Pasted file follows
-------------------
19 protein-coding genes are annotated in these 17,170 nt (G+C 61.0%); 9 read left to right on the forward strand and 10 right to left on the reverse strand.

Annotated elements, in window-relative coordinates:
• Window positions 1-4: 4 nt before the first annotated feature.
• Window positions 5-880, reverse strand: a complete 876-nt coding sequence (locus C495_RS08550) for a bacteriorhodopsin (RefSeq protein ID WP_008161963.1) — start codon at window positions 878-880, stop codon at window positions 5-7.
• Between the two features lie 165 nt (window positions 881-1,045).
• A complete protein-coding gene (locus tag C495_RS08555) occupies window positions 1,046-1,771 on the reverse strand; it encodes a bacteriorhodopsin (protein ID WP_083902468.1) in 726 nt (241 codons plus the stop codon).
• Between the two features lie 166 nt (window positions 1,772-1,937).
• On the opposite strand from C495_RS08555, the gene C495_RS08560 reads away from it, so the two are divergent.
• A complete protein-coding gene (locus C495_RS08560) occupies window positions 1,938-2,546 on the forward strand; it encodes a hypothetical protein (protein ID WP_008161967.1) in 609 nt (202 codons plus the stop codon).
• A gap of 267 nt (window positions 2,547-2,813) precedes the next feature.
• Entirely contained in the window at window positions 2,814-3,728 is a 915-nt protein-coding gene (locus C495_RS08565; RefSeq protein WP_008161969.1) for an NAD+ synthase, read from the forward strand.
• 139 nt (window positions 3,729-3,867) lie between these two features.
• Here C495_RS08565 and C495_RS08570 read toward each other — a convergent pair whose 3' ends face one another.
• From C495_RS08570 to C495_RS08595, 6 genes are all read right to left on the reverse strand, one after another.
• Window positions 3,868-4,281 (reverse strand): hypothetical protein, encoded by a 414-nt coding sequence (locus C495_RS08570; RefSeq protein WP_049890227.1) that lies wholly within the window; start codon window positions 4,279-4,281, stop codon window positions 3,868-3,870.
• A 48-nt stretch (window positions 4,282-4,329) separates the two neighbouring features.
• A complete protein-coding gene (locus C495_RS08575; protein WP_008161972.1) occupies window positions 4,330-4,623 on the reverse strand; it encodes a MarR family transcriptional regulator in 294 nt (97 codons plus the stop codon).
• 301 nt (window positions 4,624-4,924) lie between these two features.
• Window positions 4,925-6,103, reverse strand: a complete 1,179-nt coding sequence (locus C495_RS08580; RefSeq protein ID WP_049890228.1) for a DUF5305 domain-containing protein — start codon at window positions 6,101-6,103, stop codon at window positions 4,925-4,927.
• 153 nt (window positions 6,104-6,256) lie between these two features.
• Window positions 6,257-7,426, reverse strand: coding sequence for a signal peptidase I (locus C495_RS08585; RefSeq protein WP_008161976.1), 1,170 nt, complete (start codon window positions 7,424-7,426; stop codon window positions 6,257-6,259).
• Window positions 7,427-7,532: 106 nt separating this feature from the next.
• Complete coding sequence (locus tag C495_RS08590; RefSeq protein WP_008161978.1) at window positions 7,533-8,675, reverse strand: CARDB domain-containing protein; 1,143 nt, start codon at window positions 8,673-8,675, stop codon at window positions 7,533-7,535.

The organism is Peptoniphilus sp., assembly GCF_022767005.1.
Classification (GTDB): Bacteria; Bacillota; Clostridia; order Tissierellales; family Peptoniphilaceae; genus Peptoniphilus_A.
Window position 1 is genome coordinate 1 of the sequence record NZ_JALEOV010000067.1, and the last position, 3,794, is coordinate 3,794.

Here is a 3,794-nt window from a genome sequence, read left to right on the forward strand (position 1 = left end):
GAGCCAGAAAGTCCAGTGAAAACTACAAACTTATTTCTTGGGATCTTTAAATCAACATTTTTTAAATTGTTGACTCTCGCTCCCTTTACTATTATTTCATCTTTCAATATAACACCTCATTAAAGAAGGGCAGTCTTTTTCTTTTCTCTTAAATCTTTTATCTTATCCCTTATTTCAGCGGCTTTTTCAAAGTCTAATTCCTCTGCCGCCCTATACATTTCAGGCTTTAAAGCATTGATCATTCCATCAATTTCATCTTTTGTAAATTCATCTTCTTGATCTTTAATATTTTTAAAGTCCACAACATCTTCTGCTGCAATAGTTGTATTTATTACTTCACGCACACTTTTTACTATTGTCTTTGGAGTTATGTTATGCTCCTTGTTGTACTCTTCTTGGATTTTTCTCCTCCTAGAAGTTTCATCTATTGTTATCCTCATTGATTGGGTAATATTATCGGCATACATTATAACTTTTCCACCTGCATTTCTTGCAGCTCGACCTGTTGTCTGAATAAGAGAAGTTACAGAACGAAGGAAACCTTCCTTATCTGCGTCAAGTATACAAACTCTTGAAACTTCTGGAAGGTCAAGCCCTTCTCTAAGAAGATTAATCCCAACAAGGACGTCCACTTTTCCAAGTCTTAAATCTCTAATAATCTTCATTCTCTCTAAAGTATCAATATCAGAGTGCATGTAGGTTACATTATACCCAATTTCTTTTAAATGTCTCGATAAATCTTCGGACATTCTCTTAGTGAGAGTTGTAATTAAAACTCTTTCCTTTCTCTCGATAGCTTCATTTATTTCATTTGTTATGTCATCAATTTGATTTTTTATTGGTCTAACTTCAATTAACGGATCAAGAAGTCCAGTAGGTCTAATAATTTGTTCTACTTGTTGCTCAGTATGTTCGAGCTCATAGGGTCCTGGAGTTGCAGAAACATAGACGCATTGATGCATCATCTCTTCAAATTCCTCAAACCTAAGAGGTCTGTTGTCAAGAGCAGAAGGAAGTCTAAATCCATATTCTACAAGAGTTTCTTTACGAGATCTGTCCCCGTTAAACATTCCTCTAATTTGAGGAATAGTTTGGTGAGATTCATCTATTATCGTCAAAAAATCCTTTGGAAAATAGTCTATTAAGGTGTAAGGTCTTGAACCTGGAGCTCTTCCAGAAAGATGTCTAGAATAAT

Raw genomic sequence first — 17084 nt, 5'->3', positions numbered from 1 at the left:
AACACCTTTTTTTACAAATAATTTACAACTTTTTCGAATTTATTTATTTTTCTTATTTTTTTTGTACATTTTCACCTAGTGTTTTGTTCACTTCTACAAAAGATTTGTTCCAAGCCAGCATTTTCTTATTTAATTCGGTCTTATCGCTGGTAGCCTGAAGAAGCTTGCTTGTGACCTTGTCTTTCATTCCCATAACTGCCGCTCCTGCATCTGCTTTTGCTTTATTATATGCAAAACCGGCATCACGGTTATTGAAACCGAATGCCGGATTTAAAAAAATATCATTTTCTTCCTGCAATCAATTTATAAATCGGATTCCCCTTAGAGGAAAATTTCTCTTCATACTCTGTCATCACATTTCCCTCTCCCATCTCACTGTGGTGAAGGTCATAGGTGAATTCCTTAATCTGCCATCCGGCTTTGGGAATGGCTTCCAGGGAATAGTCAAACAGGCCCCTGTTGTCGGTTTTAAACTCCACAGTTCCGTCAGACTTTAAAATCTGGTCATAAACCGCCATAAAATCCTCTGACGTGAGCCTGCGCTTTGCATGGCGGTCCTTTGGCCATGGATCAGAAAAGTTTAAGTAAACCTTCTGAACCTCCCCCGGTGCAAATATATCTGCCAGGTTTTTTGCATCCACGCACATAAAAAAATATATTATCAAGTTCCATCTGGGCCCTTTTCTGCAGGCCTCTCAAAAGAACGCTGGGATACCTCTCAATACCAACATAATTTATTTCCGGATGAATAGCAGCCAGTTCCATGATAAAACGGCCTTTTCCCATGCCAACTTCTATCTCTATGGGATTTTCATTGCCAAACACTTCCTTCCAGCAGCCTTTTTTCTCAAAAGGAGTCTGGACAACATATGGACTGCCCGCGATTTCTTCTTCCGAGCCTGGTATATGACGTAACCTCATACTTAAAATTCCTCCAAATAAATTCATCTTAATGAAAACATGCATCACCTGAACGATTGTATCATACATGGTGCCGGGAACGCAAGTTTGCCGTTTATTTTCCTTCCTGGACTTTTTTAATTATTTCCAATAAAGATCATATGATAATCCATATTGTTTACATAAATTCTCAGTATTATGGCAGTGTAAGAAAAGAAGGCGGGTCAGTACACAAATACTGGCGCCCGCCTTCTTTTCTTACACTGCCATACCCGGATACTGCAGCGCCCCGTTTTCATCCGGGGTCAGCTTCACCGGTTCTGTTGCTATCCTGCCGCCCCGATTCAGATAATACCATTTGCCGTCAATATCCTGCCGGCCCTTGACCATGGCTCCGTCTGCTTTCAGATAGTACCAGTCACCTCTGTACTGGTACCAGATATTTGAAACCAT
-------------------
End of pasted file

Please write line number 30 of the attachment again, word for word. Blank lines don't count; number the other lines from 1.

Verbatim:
AACACCTTTTTTTACAAATAATTTACAACTTTTTCGAATTTATTTATTTTTCTTATTTTTTTTGTACATTTTCACCTAGTGTTTTGTTCACTTCTACAAAAGATTTGTTCCAAGCCAGCATTTTCTTATTTAATTCGGTCTTATCGCTGGTAGCCTGAAGAAGCTTGCTTGTGACCTTGTCTTTCATTCCCATAACTGCCGCTCCTGCATCTGCTTTTGCTTTATTATATGCAAAACCGGCATCACGGTTATTGAAACCGAATGCCGGATTTAAAAAAATATCATTTTCTTCCTGCAATCAATTTATAAATCGGATTCCCCTTAGAGGAAAATTTCTCTTCATACTCTGTCATCACATTTCCCTCTCCCATCTCACTGTGGTGAAGGTCATAGGTGAATTCCTTAATCTGCCATCCGGCTTTGGGAATGGCTTCCAGGGAATAGTCAAACAGGCCCCTGTTGTCGGTTTTAAACTCCACAGTTCCGTCAGACTTTAAAATCTGGTCATAAACCGCCATAAAATCCTCTGACGTGAGCCTGCGCTTTGCATGGCGGTCCTTTGGCCATGGATCAGAAAAGTTTAAGTAAACCTTCTGAACCTCCCCCGGTGCAAATATATCTGCCAGGTTTTTTGCATCCACGCACATAAAAAAATATATTATCAAGTTCCATCTGGGCCCTTTTCTGCAGGCCTCTCAAAAGAACGCTGGGATACCTCTCAATACCAACATAATTTATTTCCGGATGAATAGCAGCCAGTTCCATGATAAAACGGCCTTTTCCCATGCCAACTTCTATCTCTATGGGATTTTCATTGCCAAACACTTCCTTCCAGCAGCCTTTTTTCTCAAAAGGAGTCTGGACAACATATGGACTGCCCGCGATTTCTTCTTCCGAGCCTGGTATATGACGTAACCTCATACTTAAAATTCCTCCAAATAAATTCATCTTAATGAAAACATGCATCACCTGAACGATTGTATCATACATGGTGCCGGGAACGCAAGTTTGCCGTTTATTTTCCTTCCTGGACTTTTTTAATTATTTCCAATAAAGATCATATGATAATCCATATTGTTTACATAAATTCTCAGTATTATGGCAGTGTAAGAAAAGAAGGCGGGTCAGTACACAAATACTGGCGCCCGCCTTCTTTTCTTACACTGCCATACCCGGATACTGCAGCGCCCCGTTTTCATCCGGGGTCAGCTTCACCGGTTCTGTTGCTATCCTGCCGCCCCGATTCAGATAATACCATTTGCCGTCAATATCCTGCCGGCCCTTGACCATGGCTCCGTCTGCTTTCAGATAGTACCAGTCACCTCTGTACTGGTACCAGATATTTGAAACCAT